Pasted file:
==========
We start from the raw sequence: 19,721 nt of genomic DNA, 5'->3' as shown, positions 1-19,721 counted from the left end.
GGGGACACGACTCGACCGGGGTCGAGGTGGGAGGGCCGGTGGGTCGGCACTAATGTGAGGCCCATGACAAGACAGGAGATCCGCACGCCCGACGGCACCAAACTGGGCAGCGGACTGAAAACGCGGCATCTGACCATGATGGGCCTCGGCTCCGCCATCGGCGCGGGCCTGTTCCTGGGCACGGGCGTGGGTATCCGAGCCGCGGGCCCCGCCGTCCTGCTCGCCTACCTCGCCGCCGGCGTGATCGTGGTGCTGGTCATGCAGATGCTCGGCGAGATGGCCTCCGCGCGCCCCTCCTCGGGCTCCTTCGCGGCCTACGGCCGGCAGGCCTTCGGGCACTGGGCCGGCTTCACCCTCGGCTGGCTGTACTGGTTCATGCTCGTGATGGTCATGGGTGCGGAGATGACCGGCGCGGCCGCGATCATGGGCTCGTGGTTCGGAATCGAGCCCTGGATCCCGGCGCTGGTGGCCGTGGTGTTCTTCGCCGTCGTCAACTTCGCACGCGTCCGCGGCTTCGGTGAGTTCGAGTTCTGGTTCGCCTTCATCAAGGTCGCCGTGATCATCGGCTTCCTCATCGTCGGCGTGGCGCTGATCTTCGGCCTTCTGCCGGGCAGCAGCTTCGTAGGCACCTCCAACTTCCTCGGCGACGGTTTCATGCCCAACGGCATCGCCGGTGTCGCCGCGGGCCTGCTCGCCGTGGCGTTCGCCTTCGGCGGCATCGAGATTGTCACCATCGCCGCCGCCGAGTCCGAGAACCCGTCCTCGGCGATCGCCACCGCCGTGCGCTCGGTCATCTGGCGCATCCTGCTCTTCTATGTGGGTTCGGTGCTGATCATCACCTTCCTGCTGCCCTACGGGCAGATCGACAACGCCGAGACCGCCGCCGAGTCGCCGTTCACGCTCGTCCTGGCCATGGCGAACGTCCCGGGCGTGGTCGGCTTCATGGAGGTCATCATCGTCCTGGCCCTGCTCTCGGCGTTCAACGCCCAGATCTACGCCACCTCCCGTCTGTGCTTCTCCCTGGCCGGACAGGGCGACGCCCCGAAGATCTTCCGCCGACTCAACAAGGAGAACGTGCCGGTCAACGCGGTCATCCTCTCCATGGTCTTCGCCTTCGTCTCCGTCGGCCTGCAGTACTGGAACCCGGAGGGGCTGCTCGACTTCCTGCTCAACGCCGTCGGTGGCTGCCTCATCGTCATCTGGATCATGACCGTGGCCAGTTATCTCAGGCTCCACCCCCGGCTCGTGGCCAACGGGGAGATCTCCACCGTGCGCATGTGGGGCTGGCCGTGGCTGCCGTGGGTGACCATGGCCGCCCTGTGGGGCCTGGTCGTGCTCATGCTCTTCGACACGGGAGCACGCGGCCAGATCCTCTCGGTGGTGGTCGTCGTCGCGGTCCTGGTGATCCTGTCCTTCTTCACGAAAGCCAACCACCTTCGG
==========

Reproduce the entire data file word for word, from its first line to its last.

We start from the raw sequence: 19,721 nt of genomic DNA, 5'->3' as shown, positions 1-19,721 counted from the left end.
GGGGACACGACTCGACCGGGGTCGAGGTGGGAGGGCCGGTGGGTCGGCACTAATGTGAGGCCCATGACAAGACAGGAGATCCGCACGCCCGACGGCACCAAACTGGGCAGCGGACTGAAAACGCGGCATCTGACCATGATGGGCCTCGGCTCCGCCATCGGCGCGGGCCTGTTCCTGGGCACGGGCGTGGGTATCCGAGCCGCGGGCCCCGCCGTCCTGCTCGCCTACCTCGCCGCCGGCGTGATCGTGGTGCTGGTCATGCAGATGCTCGGCGAGATGGCCTCCGCGCGCCCCTCCTCGGGCTCCTTCGCGGCCTACGGCCGGCAGGCCTTCGGGCACTGGGCCGGCTTCACCCTCGGCTGGCTGTACTGGTTCATGCTCGTGATGGTCATGGGTGCGGAGATGACCGGCGCGGCCGCGATCATGGGCTCGTGGTTCGGAATCGAGCCCTGGATCCCGGCGCTGGTGGCCGTGGTGTTCTTCGCCGTCGTCAACTTCGCACGCGTCCGCGGCTTCGGTGAGTTCGAGTTCTGGTTCGCCTTCATCAAGGTCGCCGTGATCATCGGCTTCCTCATCGTCGGCGTGGCGCTGATCTTCGGCCTTCTGCCGGGCAGCAGCTTCGTAGGCACCTCCAACTTCCTCGGCGACGGTTTCATGCCCAACGGCATCGCCGGTGTCGCCGCGGGCCTGCTCGCCGTGGCGTTCGCCTTCGGCGGCATCGAGATTGTCACCATCGCCGCCGCCGAGTCCGAGAACCCGTCCTCGGCGATCGCCACCGCCGTGCGCTCGGTCATCTGGCGCATCCTGCTCTTCTATGTGGGTTCGGTGCTGATCATCACCTTCCTGCTGCCCTACGGGCAGATCGACAACGCCGAGACCGCCGCCGAGTCGCCGTTCACGCTCGTCCTGGCCATGGCGAACGTCCCGGGCGTGGTCGGCTTCATGGAGGTCATCATCGTCCTGGCCCTGCTCTCGGCGTTCAACGCCCAGATCTACGCCACCTCCCGTCTGTGCTTCTCCCTGGCCGGACAGGGCGACGCCCCGAAGATCTTCCGCCGACTCAACAAGGAGAACGTGCCGGTCAACGCGGTCATCCTCTCCATGGTCTTCGCCTTCGTCTCCGTCGGCCTGCAGTACTGGAACCCGGAGGGGCTGCTCGACTTCCTGCTCAACGCCGTCGGTGGCTGCCTCATCGTCATCTGGATCATGACCGTGGCCAGTTATCTCAGGCTCCACCCCCGGCTCGTGGCCAACGGGGAGATCTCCACCGTGCGCATGTGGGGCTGGCCGTGGCTGCCGTGGGTGACCATGGCCGCCCTGTGGGGCCTGGTCGTGCTCATGCTCTTCGACACGGGAGCACGCGGCCAGATCCTCTCGGTGGTGGTCGTCGTCGCGGTCCTGGTGATCCTGTCCTTCTTCACGAAAGCCAACCACCTTCGG